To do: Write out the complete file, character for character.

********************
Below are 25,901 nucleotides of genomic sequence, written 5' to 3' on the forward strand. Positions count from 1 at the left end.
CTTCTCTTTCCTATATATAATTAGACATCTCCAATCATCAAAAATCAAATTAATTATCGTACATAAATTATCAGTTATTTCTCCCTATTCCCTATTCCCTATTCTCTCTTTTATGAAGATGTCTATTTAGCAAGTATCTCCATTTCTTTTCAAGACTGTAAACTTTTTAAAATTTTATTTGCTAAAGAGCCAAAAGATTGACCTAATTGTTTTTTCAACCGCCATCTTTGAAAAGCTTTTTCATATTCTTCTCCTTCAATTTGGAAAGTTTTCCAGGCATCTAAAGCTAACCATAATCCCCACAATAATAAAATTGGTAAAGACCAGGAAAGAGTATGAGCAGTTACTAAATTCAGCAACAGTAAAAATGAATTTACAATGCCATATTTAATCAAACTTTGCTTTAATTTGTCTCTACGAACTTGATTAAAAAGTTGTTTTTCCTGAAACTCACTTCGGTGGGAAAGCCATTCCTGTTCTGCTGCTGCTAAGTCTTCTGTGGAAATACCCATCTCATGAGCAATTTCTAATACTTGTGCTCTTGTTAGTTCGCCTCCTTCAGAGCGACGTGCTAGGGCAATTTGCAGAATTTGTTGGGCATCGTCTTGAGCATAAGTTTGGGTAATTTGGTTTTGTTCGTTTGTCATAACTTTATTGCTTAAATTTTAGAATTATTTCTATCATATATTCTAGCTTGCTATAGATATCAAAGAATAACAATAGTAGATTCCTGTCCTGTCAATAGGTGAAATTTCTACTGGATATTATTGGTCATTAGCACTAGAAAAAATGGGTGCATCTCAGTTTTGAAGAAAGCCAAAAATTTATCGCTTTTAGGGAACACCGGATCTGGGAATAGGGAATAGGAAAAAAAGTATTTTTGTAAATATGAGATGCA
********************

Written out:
Below are 25,901 nucleotides of genomic sequence, written 5' to 3' on the forward strand. Positions count from 1 at the left end.
CTTCTCTTTCCTATATATAATTAGACATCTCCAATCATCAAAAATCAAATTAATTATCGTACATAAATTATCAGTTATTTCTCCCTATTCCCTATTCCCTATTCTCTCTTTTATGAAGATGTCTATTTAGCAAGTATCTCCATTTCTTTTCAAGACTGTAAACTTTTTAAAATTTTATTTGCTAAAGAGCCAAAAGATTGACCTAATTGTTTTTTCAACCGCCATCTTTGAAAAGCTTTTTCATATTCTTCTCCTTCAATTTGGAAAGTTTTCCAGGCATCTAAAGCTAACCATAATCCCCACAATAATAAAATTGGTAAAGACCAGGAAAGAGTATGAGCAGTTACTAAATTCAGCAACAGTAAAAATGAATTTACAATGCCATATTTAATCAAACTTTGCTTTAATTTGTCTCTACGAACTTGATTAAAAAGTTGTTTTTCCTGAAACTCACTTCGGTGGGAAAGCCATTCCTGTTCTGCTGCTGCTAAGTCTTCTGTGGAAATACCCATCTCATGAGCAATTTCTAATACTTGTGCTCTTGTTAGTTCGCCTCCTTCAGAGCGACGTGCTAGGGCAATTTGCAGAATTTGTTGGGCATCGTCTTGAGCATAAGTTTGGGTAATTTGGTTTTGTTCGTTTGTCATAACTTTATTGCTTAAATTTTAGAATTATTTCTATCATATATTCTAGCTTGCTATAGATATCAAAGAATAACAATAGTAGATTCCTGTCCTGTCAATAGGTGAAATTTCTACTGGATATTATTGGTCATTAGCACTAGAAAAAATGGGTGCATCTCAGTTTTGAAGAAAGCCAAAAATTTATCGCTTTTAGGGAACACCGGATCTGGGAATAGGGAATAGGAAAAAAAGTATTTTTGTAAATATGAGATGCA